are interested in a more quantitative answer to this question; that is, we

want to know how “dense” the prime numbers are.

This chapter has a bit more of an “analytical” ¬‚avor than other chapters

in this text. However, we shall not make use of any mathematics beyond

that of elementary calculus.

5.1 Chebyshev™s theorem on the density of primes

The natural way of measuring the density of primes is to count the number

of primes up to a bound x, where x is a real number. For a real number

x ≥ 0, the function π(x) is de¬ned to be the number of primes up to x.

Thus, π(1) = 0, π(2) = 1, π(7.5) = 4, and so on. The function π is an

example of a “step function,” that is, a function that changes values only at

a discrete set of points. It might seem more natural to de¬ne π only on the

integers, but it is the tradition to de¬ne it over the real numbers (and there

are some technical bene¬ts in doing so).

Let us ¬rst take a look at some values of π(x). Table 5.1 shows values of

π(x) for x = 103i and i = 1, . . . , 6. The third column of this table shows

the value of x/π(x) (to ¬ve decimal places). One can see that the di¬er-

ences between successive rows of this third column are roughly the same ”

about 6.9 ” which suggests that the function x/π(x) grows logarithmically

in x. Indeed, as log(103 ) ≈ 6.9, it would not be unreasonable to guess that

x/π(x) ≈ log x, or equivalently, π(x) ≈ x/ log x.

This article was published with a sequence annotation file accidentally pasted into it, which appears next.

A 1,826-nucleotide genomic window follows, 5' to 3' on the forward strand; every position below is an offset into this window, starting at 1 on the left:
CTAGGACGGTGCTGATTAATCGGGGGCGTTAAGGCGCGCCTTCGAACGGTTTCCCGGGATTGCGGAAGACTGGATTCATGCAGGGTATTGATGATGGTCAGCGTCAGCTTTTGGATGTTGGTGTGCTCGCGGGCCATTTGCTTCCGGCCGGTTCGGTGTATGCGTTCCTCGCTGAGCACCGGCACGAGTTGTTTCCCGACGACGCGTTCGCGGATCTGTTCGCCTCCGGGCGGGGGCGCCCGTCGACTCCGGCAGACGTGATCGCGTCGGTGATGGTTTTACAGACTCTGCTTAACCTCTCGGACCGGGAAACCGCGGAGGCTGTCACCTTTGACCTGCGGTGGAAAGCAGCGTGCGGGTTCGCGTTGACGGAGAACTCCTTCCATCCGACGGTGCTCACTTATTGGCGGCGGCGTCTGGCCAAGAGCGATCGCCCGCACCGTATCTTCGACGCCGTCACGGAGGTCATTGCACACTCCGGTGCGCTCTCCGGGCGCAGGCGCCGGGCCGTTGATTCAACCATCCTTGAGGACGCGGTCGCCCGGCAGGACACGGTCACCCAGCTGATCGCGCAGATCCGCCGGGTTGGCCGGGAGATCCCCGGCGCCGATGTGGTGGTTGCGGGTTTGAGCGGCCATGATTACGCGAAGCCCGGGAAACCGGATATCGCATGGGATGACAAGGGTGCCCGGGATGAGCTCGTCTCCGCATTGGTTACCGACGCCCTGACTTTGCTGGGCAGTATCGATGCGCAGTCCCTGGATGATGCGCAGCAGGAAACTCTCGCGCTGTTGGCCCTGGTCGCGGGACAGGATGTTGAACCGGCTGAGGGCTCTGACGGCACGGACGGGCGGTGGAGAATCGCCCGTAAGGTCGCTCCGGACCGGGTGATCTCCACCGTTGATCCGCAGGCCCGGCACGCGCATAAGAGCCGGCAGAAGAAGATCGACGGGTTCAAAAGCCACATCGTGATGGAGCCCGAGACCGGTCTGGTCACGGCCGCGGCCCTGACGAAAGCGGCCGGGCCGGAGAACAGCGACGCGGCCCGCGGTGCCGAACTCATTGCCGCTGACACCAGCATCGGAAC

The following theorem is a ¬rst ” and important ” step towards making

the above guesswork more rigorous:

74

5.1 Chebyshev™s theorem on the density of primes 75

Table 5.1. Some values of π(x)

x π(x) x/π(x)

103 168 5.95238

106 78498 12.73918

109 50847534 19.66664

1012 37607912018 26.59015

1015 29844570422669 33.50693

1018 24739954287740860 40.42045

Theorem 5.1 (Chebyshev™s theorem). We have

π(x) = ˜(x/ log x).

It is not too di¬cult to prove this theorem, which we now proceed to do

in several steps. Recalling that νp (n) denotes the power to which a prime p

divides an integer n, we begin with the following observation:

Theorem 5.2. Let n be a positive integer. For any prime p, we have

n/pk .

νp (n!) =

k≥1

Proof. This follows immediately from the observation that the numbers

1, 2, . . . , n include exactly n/p multiplies of p, n/p2 multiplies of p2 ,

and so on (see Exercise 1.5). 2

The following theorem gives a lower bound on π(x).

1

Theorem 5.3. π(n) ≥ 2 (log 2)n/ log n for all integers n ≥ 2.

Proof. For positive integer m, consider the binomial coe¬cient

2m (2m)!

N := = .

(m!)2

m

Note that

m+1 m+2 m+m

···

N= ,

1 2 m

from which it is clear that N ≥ 2m and that N is divisible only by primes p

not exceeding 2m. Applying Theorem 5.2 to the identity N = (2m)!/(m!)2 ,

we have

( 2m/pk ’ 2 m/pk ).

νp (N ) =

k≥1

76 The distribution of primes

Each term in this sum is either 0 or 1 (see Exercise 1.4), and for k >

log(2m)/ log p, each term is zero. Thus, νp (N ) ¤ log(2m)/ log p.

So we have

log(2m)

π(2m) log(2m) = log p

log p

p¤2m

≥ νp (N ) log p = log N ≥ m log 2,

p¤2m

where the summations are over the primes p up to 2m. Therefore,

π(2m) ≥ 1 (log 2)(2m)/ log(2m).